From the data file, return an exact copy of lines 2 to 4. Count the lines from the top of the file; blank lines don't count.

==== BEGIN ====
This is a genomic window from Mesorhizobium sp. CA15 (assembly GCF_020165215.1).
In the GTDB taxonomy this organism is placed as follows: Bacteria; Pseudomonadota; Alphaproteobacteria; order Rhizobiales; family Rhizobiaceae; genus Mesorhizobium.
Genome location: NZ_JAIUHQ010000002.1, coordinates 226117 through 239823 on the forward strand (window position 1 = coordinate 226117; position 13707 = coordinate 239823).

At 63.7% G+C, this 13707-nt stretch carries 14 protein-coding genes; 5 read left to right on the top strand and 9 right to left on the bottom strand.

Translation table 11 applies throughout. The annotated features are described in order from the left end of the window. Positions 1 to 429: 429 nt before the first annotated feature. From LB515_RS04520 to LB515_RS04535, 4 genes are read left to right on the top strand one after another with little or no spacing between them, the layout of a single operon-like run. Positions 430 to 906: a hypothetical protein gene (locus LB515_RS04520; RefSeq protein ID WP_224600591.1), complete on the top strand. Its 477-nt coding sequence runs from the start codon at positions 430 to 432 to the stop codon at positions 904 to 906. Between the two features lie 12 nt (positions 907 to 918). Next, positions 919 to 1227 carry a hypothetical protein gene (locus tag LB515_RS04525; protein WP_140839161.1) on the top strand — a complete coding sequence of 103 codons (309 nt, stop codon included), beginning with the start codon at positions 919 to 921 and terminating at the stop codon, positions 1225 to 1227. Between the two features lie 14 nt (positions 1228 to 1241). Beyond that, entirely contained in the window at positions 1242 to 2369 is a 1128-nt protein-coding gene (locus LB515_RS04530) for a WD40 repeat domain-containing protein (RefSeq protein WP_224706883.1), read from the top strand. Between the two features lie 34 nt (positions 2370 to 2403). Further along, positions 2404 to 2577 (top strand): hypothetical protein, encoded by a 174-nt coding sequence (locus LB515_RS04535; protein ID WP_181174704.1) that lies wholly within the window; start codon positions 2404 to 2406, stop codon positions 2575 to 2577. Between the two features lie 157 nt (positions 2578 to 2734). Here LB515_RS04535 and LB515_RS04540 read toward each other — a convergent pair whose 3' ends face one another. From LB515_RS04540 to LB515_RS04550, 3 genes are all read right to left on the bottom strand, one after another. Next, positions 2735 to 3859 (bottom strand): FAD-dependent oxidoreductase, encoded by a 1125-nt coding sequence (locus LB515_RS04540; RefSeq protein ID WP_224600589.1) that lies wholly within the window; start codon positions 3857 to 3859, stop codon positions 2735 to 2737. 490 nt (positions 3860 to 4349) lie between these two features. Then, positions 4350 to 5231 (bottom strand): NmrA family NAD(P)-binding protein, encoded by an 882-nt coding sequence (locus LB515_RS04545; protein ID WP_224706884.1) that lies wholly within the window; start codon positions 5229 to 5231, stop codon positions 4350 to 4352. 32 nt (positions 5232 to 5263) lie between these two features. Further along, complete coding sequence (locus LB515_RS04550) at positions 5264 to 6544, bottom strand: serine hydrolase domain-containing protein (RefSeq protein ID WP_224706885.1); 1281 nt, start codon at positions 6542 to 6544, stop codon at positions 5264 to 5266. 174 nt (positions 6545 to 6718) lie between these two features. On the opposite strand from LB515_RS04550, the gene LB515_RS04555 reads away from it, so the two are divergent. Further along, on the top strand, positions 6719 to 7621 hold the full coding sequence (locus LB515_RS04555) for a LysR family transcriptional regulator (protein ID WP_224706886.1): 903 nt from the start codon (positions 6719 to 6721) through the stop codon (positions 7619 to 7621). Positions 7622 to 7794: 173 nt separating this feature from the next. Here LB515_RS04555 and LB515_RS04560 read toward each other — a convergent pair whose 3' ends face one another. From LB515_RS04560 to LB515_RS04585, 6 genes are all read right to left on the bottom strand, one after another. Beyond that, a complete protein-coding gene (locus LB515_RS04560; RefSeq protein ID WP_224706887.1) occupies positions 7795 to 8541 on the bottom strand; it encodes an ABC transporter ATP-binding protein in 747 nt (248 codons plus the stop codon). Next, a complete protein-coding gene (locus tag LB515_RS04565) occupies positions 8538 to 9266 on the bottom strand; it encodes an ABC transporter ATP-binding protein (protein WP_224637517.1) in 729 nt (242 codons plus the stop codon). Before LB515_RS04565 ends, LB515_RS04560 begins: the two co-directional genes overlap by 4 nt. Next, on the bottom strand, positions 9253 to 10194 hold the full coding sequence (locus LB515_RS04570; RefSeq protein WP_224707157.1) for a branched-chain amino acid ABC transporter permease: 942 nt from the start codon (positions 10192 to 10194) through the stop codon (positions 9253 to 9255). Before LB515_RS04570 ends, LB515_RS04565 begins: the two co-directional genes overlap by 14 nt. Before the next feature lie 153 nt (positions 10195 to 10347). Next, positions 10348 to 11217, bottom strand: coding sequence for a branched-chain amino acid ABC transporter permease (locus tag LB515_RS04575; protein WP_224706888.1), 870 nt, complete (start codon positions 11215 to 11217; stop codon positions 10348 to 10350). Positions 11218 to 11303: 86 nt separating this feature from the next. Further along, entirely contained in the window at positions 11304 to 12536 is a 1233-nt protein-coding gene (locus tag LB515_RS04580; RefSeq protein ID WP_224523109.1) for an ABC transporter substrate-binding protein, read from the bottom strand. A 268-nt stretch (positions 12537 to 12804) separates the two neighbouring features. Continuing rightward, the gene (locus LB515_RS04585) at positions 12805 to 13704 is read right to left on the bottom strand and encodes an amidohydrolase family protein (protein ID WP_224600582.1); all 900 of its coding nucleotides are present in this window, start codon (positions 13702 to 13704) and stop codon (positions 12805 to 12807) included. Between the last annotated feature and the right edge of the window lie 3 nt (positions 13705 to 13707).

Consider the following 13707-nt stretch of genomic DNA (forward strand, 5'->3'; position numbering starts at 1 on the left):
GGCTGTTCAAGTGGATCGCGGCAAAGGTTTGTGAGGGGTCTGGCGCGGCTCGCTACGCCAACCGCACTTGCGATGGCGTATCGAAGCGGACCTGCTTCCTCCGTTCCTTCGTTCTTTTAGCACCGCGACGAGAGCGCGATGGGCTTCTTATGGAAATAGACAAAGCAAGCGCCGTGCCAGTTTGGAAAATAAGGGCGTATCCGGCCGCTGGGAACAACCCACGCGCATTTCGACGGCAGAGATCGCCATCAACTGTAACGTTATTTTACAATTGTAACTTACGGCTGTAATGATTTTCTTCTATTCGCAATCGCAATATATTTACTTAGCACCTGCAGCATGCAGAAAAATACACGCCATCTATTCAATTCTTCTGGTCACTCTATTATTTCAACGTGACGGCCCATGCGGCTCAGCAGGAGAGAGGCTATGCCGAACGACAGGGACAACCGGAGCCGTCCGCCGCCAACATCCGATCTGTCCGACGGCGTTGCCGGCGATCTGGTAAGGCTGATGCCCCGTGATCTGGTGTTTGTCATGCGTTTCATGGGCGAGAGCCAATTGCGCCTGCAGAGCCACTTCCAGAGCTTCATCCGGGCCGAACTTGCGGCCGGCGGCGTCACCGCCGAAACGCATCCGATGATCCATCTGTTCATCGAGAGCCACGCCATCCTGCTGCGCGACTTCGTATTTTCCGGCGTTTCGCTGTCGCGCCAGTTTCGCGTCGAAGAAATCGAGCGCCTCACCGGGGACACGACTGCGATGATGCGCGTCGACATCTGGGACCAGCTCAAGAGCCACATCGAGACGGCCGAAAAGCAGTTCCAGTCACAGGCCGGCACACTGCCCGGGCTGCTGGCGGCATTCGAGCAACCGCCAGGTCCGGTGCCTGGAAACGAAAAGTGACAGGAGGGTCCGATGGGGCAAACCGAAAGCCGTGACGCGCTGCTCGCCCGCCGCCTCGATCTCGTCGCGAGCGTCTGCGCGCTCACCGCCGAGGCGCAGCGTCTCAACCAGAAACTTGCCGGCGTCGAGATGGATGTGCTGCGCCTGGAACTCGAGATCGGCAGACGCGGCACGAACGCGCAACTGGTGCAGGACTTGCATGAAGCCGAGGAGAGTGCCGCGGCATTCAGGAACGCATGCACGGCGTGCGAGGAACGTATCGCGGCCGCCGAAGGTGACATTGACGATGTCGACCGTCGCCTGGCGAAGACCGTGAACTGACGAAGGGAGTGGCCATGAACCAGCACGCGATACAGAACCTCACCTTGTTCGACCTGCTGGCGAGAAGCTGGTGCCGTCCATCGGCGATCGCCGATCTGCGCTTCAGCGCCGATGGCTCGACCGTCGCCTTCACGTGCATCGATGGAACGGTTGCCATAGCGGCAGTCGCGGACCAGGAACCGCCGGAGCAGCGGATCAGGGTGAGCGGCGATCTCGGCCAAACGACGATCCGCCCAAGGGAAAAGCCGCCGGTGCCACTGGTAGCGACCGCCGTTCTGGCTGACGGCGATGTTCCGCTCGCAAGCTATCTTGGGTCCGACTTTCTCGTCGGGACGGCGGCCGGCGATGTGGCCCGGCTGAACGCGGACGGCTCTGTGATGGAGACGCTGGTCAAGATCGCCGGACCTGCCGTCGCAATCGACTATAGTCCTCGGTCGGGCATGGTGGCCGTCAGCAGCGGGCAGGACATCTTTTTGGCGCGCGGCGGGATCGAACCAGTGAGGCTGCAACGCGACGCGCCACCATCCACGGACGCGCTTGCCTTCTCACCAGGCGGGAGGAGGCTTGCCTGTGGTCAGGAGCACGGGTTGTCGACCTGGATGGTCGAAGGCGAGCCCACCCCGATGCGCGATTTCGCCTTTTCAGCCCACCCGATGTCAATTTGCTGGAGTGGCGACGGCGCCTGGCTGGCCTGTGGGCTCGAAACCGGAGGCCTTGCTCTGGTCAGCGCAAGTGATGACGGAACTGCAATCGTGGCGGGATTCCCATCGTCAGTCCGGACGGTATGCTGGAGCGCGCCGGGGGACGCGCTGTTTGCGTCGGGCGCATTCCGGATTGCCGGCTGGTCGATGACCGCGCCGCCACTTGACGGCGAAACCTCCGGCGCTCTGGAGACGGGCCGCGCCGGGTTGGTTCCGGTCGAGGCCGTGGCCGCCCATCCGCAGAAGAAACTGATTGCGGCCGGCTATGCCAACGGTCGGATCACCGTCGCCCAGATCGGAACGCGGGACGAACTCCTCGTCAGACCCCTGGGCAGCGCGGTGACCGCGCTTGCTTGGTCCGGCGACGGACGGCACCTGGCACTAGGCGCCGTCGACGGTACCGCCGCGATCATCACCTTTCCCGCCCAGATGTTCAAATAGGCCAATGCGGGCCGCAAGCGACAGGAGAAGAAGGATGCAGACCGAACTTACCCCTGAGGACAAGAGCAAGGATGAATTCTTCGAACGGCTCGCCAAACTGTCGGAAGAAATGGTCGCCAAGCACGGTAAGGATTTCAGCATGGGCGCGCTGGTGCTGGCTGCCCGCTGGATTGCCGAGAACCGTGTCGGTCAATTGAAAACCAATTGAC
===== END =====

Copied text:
In the GTDB taxonomy this organism is placed as follows: Bacteria; Pseudomonadota; Alphaproteobacteria; order Rhizobiales; family Rhizobiaceae; genus Mesorhizobium.
Genome location: NZ_JAIUHQ010000002.1, coordinates 226117 through 239823 on the forward strand (window position 1 = coordinate 226117; position 13707 = coordinate 239823).

At 63.7% G+C, this 13707-nt stretch carries 14 protein-coding genes; 5 read left to right on the top strand and 9 right to left on the bottom strand.